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Two are better than one

A new approach that mimics the body's natural defense mechanisms may lead to the treatment of a type of breast cancer that shows resistance to drugs.

breast cancer
breast cancer. From Wikipedia

Anticancer drugs of the new molecular generation attack breast cancer in a targeted way: they block molecules characteristic of malignant tumor cells, namely, receptors for the hormones estrogen and progesterone, as well as the receptor called 2HER, which binds to many growth factors. However, about one in six malignant breast tumors does not contain any of these receptors. Tumors of this type, called "triple-negative", are particularly aggressive and resistant to treatment.

In some of these cancers there is another possible molecular target, a receptor that binds to a growth factor called EGFR, but drugs that inhibit EFGR have not been useful in the treatment of triple-negative cancer. In a study recently published in the scientific journal Proceedings of the National Academy of Sciences, Weizmann Institute of Science scientists offer a possible solution: treating triple-negative breast cancer using two antibodies that inhibit EGFR, instead of one. A combination of two certain antibodies did prevent the growth and spread of these tumors in mice. The research group, led by Prof. Yosef Jordan from the Department of Biological Control and Prof. Michael Sela from the Department of Immunology, included Dr. Daniela Ferraro, Dr. Nadaz Gaborit, Dr. Ruth Maron, Dr. Hadas Cohen-Dabashi, Dr. Ziv Porat, Dr. Persia Parcha, Sara Lavi, Dr. Moshit Lindzen and Nir Ben Shtrit.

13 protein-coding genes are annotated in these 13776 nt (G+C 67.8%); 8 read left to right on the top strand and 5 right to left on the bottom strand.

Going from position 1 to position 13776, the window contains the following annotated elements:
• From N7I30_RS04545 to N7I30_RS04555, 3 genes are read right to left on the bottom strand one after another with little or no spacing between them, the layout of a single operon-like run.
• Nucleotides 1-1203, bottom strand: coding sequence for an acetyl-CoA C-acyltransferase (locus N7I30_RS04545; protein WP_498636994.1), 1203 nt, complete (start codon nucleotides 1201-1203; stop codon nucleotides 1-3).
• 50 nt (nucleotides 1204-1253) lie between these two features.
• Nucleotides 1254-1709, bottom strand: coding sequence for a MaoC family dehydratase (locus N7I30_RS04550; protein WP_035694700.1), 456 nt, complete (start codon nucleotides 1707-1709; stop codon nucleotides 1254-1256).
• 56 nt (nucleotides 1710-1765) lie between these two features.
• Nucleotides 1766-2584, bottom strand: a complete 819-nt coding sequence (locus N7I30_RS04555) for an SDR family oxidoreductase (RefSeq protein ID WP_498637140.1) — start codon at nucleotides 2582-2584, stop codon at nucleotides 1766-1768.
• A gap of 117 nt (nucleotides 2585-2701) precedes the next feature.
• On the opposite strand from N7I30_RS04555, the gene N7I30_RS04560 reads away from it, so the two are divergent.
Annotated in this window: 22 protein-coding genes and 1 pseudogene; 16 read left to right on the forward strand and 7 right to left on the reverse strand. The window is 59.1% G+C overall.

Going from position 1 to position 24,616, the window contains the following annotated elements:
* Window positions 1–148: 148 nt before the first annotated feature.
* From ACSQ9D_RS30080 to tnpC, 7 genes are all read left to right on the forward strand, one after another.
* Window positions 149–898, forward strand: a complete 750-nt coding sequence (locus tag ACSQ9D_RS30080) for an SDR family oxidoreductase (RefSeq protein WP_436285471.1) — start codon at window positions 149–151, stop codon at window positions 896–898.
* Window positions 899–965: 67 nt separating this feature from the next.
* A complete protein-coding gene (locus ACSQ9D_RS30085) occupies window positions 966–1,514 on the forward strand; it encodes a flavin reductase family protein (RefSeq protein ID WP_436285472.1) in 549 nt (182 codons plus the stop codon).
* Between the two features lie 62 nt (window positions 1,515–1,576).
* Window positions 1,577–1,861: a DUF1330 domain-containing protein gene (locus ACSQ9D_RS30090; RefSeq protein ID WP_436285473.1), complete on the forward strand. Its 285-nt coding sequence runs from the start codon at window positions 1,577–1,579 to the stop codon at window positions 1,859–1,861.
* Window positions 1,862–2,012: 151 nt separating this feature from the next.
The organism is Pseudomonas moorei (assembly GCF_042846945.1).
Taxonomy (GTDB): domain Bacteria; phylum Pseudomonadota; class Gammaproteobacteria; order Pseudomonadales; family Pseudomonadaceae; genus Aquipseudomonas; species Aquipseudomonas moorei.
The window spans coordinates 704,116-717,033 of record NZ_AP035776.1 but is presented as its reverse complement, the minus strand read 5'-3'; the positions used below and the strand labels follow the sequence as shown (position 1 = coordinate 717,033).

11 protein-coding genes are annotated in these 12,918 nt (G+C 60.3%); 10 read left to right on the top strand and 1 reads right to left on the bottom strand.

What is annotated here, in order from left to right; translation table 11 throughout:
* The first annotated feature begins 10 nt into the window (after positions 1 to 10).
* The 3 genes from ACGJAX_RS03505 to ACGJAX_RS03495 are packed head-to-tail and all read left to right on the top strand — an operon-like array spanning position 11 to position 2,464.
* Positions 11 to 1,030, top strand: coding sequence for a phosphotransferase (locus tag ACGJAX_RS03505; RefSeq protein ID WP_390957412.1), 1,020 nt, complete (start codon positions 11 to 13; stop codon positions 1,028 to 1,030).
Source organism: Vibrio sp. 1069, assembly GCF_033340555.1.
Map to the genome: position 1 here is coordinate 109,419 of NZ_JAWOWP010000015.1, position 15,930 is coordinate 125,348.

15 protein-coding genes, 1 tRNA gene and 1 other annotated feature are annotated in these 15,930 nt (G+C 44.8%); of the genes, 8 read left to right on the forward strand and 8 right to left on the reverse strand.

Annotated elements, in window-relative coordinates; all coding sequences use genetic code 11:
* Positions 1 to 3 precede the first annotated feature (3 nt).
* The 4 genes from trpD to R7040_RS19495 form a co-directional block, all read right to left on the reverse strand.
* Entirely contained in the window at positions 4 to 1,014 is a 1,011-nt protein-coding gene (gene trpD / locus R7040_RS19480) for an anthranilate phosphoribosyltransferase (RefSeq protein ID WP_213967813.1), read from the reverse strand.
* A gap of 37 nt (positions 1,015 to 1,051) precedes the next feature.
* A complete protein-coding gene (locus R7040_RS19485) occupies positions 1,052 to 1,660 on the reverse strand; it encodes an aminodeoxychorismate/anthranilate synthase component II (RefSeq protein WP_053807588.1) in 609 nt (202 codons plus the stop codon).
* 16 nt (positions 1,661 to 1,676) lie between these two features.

The scientists tried several combinations of antibodies and found that the treatment worked when the two antibodies bound to different parts of the EGFR receptor. The combined effect of the two antibodies was greater than would be expected from the sum of the separate effects of each. The use of two antibodies seems to have created a whole new mechanism of blocking the cancer: the antibodies not only inhibited the EGFR, and not only called in the help of immune cells, but also apparently caused the EGFR to collapse under their weight, so that the receptor was swallowed from the cell membrane into it. As a result, without EGFR on the surface, the cells stopped receiving the growth signals, and the growth of the cancerous tumor was prevented. This approach is reminiscent of the natural function of the immune system, which tends to block important antigens at several binding sites with the help of many antibodies.

In the future, the two-antibody method, combined with chemotherapy, may lead to the development of an effective treatment against triple-negative breast cancer.

The scientific article

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